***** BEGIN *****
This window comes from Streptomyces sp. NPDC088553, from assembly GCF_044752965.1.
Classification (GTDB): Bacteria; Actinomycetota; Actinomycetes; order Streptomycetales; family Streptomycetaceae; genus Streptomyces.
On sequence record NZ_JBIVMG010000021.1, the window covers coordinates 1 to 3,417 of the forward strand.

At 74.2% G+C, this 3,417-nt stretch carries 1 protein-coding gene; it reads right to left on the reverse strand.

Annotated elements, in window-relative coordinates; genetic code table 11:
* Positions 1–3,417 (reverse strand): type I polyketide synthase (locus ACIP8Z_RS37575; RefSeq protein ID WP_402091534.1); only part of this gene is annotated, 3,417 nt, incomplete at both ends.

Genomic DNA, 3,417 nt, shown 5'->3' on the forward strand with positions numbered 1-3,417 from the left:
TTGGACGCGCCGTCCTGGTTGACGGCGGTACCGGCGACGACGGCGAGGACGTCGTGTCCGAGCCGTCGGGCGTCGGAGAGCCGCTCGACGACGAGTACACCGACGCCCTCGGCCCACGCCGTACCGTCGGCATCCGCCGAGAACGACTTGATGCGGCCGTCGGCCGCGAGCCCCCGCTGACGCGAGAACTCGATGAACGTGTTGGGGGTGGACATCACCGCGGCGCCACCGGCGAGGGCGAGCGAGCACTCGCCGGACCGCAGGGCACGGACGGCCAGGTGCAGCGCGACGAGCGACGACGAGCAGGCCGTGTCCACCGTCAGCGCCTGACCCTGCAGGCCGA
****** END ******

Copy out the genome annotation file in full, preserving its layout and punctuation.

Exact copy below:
This window comes from Streptomyces sp. NPDC088553, from assembly GCF_044752965.1.
Classification (GTDB): Bacteria; Actinomycetota; Actinomycetes; order Streptomycetales; family Streptomycetaceae; genus Streptomyces.
On sequence record NZ_JBIVMG010000021.1, the window covers coordinates 1 to 3,417 of the forward strand.

At 74.2% G+C, this 3,417-nt stretch carries 1 protein-coding gene; it reads right to left on the reverse strand.

Annotated elements, in window-relative coordinates; genetic code table 11:
* Positions 1–3,417 (reverse strand): type I polyketide synthase (locus ACIP8Z_RS37575; RefSeq protein ID WP_402091534.1); only part of this gene is annotated, 3,417 nt, incomplete at both ends.

Genomic DNA, 3,417 nt, shown 5'->3' on the forward strand with positions numbered 1-3,417 from the left:
TTGGACGCGCCGTCCTGGTTGACGGCGGTACCGGCGACGACGGCGAGGACGTCGTGTCCGAGCCGTCGGGCGTCGGAGAGCCGCTCGACGACGAGTACACCGACGCCCTCGGCCCACGCCGTACCGTCGGCATCCGCCGAGAACGACTTGATGCGGCCGTCGGCCGCGAGCCCCCGCTGACGCGAGAACTCGATGAACGTGTTGGGGGTGGACATCACCGCGGCGCCACCGGCGAGGGCGAGCGAGCACTCGCCGGACCGCAGGGCACGGACGGCCAGGTGCAGCGCGACGAGCGACGACGAGCAGGCCGTGTCCACCGTCAGCGCCTGACCCTGCAGGCCGA